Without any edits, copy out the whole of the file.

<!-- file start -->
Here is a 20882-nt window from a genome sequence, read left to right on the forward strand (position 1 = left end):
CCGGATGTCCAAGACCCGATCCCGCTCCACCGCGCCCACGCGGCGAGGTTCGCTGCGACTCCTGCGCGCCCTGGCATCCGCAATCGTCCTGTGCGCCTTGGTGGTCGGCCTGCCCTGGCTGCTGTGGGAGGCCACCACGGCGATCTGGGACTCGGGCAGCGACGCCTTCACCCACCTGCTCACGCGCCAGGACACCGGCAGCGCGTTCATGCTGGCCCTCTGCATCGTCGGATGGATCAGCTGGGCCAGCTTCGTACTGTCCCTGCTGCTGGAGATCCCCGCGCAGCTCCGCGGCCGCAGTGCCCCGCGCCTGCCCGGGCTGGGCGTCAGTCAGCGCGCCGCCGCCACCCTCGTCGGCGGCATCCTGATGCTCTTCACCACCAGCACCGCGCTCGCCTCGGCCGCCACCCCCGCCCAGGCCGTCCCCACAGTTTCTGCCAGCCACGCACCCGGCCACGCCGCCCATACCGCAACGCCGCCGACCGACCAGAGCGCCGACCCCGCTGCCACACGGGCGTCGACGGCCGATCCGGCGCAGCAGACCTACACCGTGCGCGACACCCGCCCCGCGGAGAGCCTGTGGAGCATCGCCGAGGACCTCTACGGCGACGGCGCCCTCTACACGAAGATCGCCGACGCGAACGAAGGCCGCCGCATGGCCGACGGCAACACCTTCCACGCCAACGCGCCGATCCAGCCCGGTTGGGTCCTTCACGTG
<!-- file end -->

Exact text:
Here is a 20882-nt window from a genome sequence, read left to right on the forward strand (position 1 = left end):
CCGGATGTCCAAGACCCGATCCCGCTCCACCGCGCCCACGCGGCGAGGTTCGCTGCGACTCCTGCGCGCCCTGGCATCCGCAATCGTCCTGTGCGCCTTGGTGGTCGGCCTGCCCTGGCTGCTGTGGGAGGCCACCACGGCGATCTGGGACTCGGGCAGCGACGCCTTCACCCACCTGCTCACGCGCCAGGACACCGGCAGCGCGTTCATGCTGGCCCTCTGCATCGTCGGATGGATCAGCTGGGCCAGCTTCGTACTGTCCCTGCTGCTGGAGATCCCCGCGCAGCTCCGCGGCCGCAGTGCCCCGCGCCTGCCCGGGCTGGGCGTCAGTCAGCGCGCCGCCGCCACCCTCGTCGGCGGCATCCTGATGCTCTTCACCACCAGCACCGCGCTCGCCTCGGCCGCCACCCCCGCCCAGGCCGTCCCCACAGTTTCTGCCAGCCACGCACCCGGCCACGCCGCCCATACCGCAACGCCGCCGACCGACCAGAGCGCCGACCCCGCTGCCACACGGGCGTCGACGGCCGATCCGGCGCAGCAGACCTACACCGTGCGCGACACCCGCCCCGCGGAGAGCCTGTGGAGCATCGCCGAGGACCTCTACGGCGACGGCGCCCTCTACACGAAGATCGCCGACGCGAACGAAGGCCGCCGCATGGCCGACGGCAACACCTTCCACGCCAACGCGCCGATCCAGCCCGGTTGGGTCCTTCACGTG